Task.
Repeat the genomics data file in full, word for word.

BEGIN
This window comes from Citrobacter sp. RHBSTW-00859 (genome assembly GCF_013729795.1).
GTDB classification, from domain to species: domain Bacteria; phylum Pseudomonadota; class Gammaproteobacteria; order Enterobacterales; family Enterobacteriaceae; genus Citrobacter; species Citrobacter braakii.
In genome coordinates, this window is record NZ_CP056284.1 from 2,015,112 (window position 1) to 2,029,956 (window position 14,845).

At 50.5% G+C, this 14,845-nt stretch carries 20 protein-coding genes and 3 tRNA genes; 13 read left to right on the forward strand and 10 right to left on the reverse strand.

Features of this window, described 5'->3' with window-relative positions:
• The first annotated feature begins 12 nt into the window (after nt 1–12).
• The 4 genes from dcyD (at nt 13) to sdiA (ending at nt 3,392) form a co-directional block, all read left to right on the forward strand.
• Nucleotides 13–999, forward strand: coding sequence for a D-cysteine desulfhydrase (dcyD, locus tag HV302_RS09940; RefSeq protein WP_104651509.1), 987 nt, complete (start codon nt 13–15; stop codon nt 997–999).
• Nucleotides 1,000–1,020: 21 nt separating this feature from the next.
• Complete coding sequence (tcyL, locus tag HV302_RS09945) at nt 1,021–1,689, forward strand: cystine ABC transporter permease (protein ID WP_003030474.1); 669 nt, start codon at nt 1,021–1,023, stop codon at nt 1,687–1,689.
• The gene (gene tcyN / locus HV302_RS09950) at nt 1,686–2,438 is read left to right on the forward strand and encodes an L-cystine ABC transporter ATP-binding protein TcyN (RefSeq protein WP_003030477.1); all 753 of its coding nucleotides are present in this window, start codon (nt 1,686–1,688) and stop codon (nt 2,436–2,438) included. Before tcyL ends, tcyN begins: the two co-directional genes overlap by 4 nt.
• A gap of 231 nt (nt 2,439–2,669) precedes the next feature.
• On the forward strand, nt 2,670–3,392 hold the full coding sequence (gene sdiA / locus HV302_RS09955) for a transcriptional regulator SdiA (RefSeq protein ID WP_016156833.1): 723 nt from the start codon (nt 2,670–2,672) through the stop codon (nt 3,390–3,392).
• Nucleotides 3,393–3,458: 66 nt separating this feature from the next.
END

This window comes from Citrobacter sp. RHBSTW-00859 (genome assembly GCF_013729795.1).
GTDB classification, from domain to species: domain Bacteria; phylum Pseudomonadota; class Gammaproteobacteria; order Enterobacterales; family Enterobacteriaceae; genus Citrobacter; species Citrobacter braakii.
In genome coordinates, this window is record NZ_CP056284.1 from 2,015,112 (window position 1) to 2,029,956 (window position 14,845).

At 50.5% G+C, this 14,845-nt stretch carries 20 protein-coding genes and 3 tRNA genes; 13 read left to right on the forward strand and 10 right to left on the reverse strand.

Features of this window, described 5'->3' with window-relative positions:
• The first annotated feature begins 12 nt into the window (after nt 1–12).
• The 4 genes from dcyD (at nt 13) to sdiA (ending at nt 3,392) form a co-directional block, all read left to right on the forward strand.
• Nucleotides 13–999, forward strand: coding sequence for a D-cysteine desulfhydrase (dcyD, locus tag HV302_RS09940; RefSeq protein WP_104651509.1), 987 nt, complete (start codon nt 13–15; stop codon nt 997–999).
• Nucleotides 1,000–1,020: 21 nt separating this feature from the next.
• Complete coding sequence (tcyL, locus tag HV302_RS09945) at nt 1,021–1,689, forward strand: cystine ABC transporter permease (protein ID WP_003030474.1); 669 nt, start codon at nt 1,021–1,023, stop codon at nt 1,687–1,689.
• The gene (gene tcyN / locus HV302_RS09950) at nt 1,686–2,438 is read left to right on the forward strand and encodes an L-cystine ABC transporter ATP-binding protein TcyN (RefSeq protein WP_003030477.1); all 753 of its coding nucleotides are present in this window, start codon (nt 1,686–1,688) and stop codon (nt 2,436–2,438) included. Before tcyL ends, tcyN begins: the two co-directional genes overlap by 4 nt.
• A gap of 231 nt (nt 2,439–2,669) precedes the next feature.
• On the forward strand, nt 2,670–3,392 hold the full coding sequence (gene sdiA / locus HV302_RS09955) for a transcriptional regulator SdiA (RefSeq protein ID WP_016156833.1): 723 nt from the start codon (nt 2,670–2,672) through the stop codon (nt 3,390–3,392).
• Nucleotides 3,393–3,458: 66 nt separating this feature from the next.